2019 is Year of the Earth Pig! by Alexandra Chan

Boar in a Snowy Wood should help you tap in to a well-deserved rest after two trying years of Rooster and Dog. The boar is the “laughing Buddha” of the Chinese Zodiac.

Boar in a Snowy Wood should help you tap in to a well-deserved rest after two trying years of Rooster and Dog. The boar is the “laughing Buddha” of the Chinese Zodiac.

Well, friends, the last two years of Rooster and Dog have been very trying ones, which is why the Chinese are downright giddy at the coming of the gentle and benevolent Earth Pig. The fat and happy Pig (or Boar) is the laughing Buddha of the Chinese Zodiac, pleased as punch in just about any situation. The story goes that when the Emperor was creating the Zodiac calendar, he hosted a race for all the animals of the realm, promising to award the first 12 with a place in the calendar. Pig came in last because he was just so comfortable where he was.

From February 5, 2019 to January 24, 2020, Pig (or Boar) is expected to reign with a joyous hand, bringing long-needed relief to many, and closing out the full rotation cycle of the 12 signs of the Chinese Zodiac. Finishing the calendar cycle is akin to a full exhale; there is a sense of cleansing and completion, as well as a feeling of pregnant pause at the base of the breath – for review, for appreciation, for planning - before the cycle swings back into motion.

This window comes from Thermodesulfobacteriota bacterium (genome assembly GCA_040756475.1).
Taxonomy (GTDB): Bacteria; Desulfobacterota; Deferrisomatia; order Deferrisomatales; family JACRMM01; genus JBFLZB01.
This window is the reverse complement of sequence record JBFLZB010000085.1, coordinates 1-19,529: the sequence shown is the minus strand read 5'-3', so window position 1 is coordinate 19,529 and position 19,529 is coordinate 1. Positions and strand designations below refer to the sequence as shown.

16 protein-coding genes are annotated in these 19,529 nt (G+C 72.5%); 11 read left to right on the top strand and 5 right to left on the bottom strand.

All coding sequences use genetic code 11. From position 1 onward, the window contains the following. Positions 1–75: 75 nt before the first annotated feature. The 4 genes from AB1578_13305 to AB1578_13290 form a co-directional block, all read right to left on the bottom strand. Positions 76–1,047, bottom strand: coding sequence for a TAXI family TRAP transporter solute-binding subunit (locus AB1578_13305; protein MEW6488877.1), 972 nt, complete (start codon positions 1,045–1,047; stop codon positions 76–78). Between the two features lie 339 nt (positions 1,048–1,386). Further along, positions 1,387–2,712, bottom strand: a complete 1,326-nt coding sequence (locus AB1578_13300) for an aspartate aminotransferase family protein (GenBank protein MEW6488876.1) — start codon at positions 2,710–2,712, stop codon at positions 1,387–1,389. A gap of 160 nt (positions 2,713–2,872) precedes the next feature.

Pig is ethical and idealistic and represents both wealth and generosity (giving and receiving) in Chinese culture. Prepare yourselves for a more festive and relaxed atmosphere in 2019, surrounded by creature comforts and friends of the heart. You may find yourself attracting abundance of all kinds, but may also be more prone to spending it too. And why not? It’s been a tough two years. Take a load off. Take time to appreciate where you are and see how far you’ve come. If you think you are not deserving of the little things, then how can you ever receive the bigger ones?

That’s what Year of the Pig is all about – a well-deserved rest for body, mind and spirit. Analysis of the previous years will help you to project yourself more serenely into the next cycle. Although not a great time for wild risk-taking, Pig’s strategic vision and business skills do ensure that passion projects can become a reality through thoughtful and inspired action.